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“Heaven is under our feet as well as over our heads.”

-Henry David Thoreau, Walden

You've done the research, saved all your pennies and bought the bugout bag that you've wanted. Now, We all have our own ideas about what pack, gear, and location works for us during a bugout emergency.

Bugging out is always situation-dependent and sometimes staying at home – “bugging in” – is a better option for a lot of people, but let's face it: many of us live in places that simply just aren’t that safe. Surviving the aftermath of a catastrophe, natural or manmade, we’re going to have to grab our gear and get to a bugout location. From striking out to a well-stocked bunker or hidden cabin in the mountains, to a secret lot just outside of the city, we need somewhere to go until the situation has improved. The big question is, how are we going to get there? How well have you planned your route? Can you really carry all of that gear that you need to survive? To thrive?

If your bug out location isn’t stocked with supplies the chances are you’ll need a vehicle to get yourself and family along with all the essentials there. Ideally, you’ve already stocked it with food, tools, weapons, ammunition, fuel and other supplies, allowing you to now make the trip there with a much lighter loaded backpack. Your bugout bag should hold everything you need to get you to your safe place, and a lighter pack opens up the options to make the trip on foot.

Cammenga compass for land navigation

Bugging out on foot?

There are a lot of advantages to bugging out on foot. Perhaps the biggest is that it’s reliable. Foot travel is unaffected by an EMP that's powerful enough to disable all but the most specialized vehicles. Road closures, checkpoints, floods and so on can stop a vehicle in its tracks, but if you’re traveling on foot you can just keep going, making route adjustments as necessary.

Hold on, there’s a downside too, traveling on foot is slow. Trips that would have taken minutes or hours by vehicle to your bug out location will probably now take a day or more. Making matters worse, many of us have underestimated how many days the trip will take on foot. Not only is it inconvenient, but it could be dangerous. A simple miscalculation of how long it’s going to take could cause you to pack too little food and not enough water for the bugout.

This miscalculation could kill you.

USMC 3-day Assault Pack as a bugout bag option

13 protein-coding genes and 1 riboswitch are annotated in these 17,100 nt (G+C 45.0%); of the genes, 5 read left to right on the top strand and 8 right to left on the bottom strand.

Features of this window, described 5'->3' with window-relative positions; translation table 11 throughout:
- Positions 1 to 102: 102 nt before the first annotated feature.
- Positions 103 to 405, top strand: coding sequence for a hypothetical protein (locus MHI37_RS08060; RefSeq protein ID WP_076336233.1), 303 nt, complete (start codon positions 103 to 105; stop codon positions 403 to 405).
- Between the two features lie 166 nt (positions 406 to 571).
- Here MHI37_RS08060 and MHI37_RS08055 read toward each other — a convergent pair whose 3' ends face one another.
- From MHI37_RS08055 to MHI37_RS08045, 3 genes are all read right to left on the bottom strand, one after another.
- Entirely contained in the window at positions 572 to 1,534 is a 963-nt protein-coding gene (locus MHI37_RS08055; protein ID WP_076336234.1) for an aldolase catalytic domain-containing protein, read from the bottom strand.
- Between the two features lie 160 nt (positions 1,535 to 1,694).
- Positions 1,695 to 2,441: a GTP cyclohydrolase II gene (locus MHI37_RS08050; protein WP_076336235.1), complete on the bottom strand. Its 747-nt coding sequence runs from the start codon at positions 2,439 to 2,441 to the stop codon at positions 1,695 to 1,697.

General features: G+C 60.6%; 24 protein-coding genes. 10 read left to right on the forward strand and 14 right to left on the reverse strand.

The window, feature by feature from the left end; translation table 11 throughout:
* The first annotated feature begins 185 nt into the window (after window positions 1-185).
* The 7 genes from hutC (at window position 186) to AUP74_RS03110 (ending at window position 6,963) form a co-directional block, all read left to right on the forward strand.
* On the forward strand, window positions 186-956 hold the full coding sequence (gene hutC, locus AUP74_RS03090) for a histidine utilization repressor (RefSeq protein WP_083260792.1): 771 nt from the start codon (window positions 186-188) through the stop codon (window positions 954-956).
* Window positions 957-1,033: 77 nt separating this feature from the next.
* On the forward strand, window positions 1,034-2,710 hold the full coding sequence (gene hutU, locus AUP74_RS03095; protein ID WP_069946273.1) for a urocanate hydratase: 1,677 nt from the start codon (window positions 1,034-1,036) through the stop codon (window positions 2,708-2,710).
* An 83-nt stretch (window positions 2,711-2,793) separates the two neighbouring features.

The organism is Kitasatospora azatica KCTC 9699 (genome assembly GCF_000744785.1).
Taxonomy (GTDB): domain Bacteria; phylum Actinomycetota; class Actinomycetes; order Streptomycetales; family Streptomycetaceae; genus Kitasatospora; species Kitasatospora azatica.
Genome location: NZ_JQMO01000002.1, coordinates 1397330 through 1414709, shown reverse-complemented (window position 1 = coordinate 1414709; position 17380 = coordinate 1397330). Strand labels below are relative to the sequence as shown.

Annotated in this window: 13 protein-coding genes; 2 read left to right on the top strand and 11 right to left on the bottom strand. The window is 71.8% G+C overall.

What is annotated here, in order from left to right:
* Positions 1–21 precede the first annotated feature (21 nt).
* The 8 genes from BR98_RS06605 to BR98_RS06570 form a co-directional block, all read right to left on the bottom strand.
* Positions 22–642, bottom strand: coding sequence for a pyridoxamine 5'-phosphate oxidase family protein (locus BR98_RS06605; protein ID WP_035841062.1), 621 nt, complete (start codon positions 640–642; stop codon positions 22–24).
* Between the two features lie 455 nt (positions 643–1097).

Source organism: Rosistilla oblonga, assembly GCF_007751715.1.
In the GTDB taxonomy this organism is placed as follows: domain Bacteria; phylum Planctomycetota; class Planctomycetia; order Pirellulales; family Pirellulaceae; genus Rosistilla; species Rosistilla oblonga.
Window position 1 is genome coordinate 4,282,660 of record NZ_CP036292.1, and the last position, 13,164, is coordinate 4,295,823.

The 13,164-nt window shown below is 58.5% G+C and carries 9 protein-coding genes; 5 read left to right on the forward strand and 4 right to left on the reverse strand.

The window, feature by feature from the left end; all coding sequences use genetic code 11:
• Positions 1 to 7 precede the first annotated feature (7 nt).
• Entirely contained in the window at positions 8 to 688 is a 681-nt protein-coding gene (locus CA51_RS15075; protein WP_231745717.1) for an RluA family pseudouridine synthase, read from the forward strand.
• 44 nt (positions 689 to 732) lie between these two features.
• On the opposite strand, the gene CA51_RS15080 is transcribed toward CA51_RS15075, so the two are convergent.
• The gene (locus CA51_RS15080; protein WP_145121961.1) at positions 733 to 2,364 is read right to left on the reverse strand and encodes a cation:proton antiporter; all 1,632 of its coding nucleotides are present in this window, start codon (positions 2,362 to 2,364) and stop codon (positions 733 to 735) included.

Good bug-out bags aren't lightweight. In a bugout scenario you'll need overnight kit like that consists of a sleeping bag (again this is season dependent) and some kind of tarp or tent shelter, rain gear or foul weather clothing, food, water, first aid kit, weapons and ammunition, and any other pieces of kit that you didn’t already store in your bug out location. Ideally, you want to keep your packed load below a third of your body weight. Ideal is not always what happens with our bug out practice runs as some locations are more favorable than others, which means we have to pack more gear. More gear equals more weight and that typically means a slower bugout on foot.

Four miles an hour?

Most people can walk almost four miles in an hour without a load on flat ground or pavement. Traveling cross country to avoid checkpoints and unwanted human contact will impact your rate of travel and slow you down. Even on level grassy ground, a heavy pack will make it slower walking than on a road. The thicker and taller the grass and weeds the slower your go will be. Add in rough and stone covered hills, wetlands, or sand and your gait will slow even more.

Unloaded most people think that achieving a distance of thirty miles per day on foot is within their physical ability. Some even estimate forty miles. Unless they are Olympic level in their personal fitness they're both wrong.

The Naismith Rule

The best way to estimate your maximum coverable distance in a day is to use the Naismith Rule. A 19th-century Scottish mountaineer named William Wilson Naismith developed a time and distance calculation that is still useful today.

Two things are assumed in this rule, one being that you are reasonably fit and that terrain and weather are favorable. If applicable you'll end up with these two estimates on time and distance:

  • Every three miles of horizontal distance you cover will take you one hour.
  • Every 2,000 feet you ascend will take you one hour.
  • These are cumulative times, so if you cover six miles horizontally and go over two 1,000 foothills on the way, it will take you three hours.

This rule is quite useful when choosing your bugout routes. You'll be able to roughly calculate whether it's faster to go over high ground or around it. Being less fit will however make your travel slower. Wind, rain, snow, and mud will also slow you down as will walking on loose gravel and sand. The time it takes to stop and change out sweat-soaked socks and eat a couple of snacks or meals must also be factored into how long it will take you to reach your bugout location.

choosing a route to bugout

Using Naismith's Rule on a route that isn't too hilly you could cover in a day around twenty-four miles in ideal conditions. I've found that realistically I can cut more than a third off of that estimate down to about fourteen, perhaps fifteen miles under my heavy USMC FILBE ruck. In adverse weather conditions while walking over rocky terrain that estimate can easily be cut in half.

While we like to think we're superhuman, we're not, we need breaks during our route. Taking a day to recover physically during the trip can prevent injury to your feet, legs, back and shoulders.

If your bugout location is seventy-five, one hundred miles or more, don't let depression set in and discourage you. You know that trip will take you a week or more and now you can prepare for it.